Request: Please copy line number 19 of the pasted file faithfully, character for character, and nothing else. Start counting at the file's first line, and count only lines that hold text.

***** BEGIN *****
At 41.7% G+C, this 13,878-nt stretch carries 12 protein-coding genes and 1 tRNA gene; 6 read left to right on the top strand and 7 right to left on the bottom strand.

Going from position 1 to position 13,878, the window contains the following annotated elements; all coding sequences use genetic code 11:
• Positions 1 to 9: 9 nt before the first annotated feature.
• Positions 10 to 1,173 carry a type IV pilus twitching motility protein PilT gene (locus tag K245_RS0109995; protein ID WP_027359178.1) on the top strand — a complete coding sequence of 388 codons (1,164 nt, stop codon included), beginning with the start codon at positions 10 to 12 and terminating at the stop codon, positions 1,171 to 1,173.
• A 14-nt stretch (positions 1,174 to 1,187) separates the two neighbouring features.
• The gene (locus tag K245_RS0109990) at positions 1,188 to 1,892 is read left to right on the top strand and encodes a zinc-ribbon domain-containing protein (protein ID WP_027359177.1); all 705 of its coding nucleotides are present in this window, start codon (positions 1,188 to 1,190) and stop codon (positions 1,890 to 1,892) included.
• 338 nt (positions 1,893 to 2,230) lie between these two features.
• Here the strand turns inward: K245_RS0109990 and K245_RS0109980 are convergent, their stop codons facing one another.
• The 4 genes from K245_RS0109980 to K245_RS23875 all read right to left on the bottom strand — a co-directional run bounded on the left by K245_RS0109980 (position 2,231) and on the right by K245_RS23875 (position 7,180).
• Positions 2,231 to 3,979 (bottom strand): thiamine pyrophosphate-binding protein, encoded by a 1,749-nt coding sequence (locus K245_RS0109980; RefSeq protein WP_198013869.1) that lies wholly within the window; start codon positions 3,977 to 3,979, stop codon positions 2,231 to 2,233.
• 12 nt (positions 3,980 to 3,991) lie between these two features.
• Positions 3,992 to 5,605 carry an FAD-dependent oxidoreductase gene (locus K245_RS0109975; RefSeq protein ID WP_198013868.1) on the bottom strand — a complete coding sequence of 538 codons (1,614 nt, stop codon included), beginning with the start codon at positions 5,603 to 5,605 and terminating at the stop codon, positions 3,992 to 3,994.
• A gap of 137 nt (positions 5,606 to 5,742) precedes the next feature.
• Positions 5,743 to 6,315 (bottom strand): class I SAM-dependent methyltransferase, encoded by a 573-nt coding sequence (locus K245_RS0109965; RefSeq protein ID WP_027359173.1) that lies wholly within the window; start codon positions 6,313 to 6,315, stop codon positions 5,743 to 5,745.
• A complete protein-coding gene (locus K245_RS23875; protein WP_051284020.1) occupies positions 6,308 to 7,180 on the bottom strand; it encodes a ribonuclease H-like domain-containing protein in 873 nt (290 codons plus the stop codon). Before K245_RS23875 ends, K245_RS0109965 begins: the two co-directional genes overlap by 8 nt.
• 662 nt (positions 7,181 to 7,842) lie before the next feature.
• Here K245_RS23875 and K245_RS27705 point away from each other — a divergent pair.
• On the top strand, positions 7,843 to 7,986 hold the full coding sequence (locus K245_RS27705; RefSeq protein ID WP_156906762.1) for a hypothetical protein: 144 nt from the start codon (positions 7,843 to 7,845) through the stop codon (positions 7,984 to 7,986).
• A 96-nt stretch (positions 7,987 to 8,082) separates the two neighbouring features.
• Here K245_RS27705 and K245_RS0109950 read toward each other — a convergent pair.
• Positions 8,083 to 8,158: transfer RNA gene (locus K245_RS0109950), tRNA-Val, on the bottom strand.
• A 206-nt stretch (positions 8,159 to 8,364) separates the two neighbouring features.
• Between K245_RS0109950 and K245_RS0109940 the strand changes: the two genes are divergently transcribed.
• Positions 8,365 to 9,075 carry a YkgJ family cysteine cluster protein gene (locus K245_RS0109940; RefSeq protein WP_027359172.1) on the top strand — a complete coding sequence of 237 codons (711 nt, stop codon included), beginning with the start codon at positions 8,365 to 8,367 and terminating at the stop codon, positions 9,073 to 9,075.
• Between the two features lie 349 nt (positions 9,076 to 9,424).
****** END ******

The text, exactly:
• A 96-nt stretch (positions 7,987 to 8,082) separates the two neighbouring features.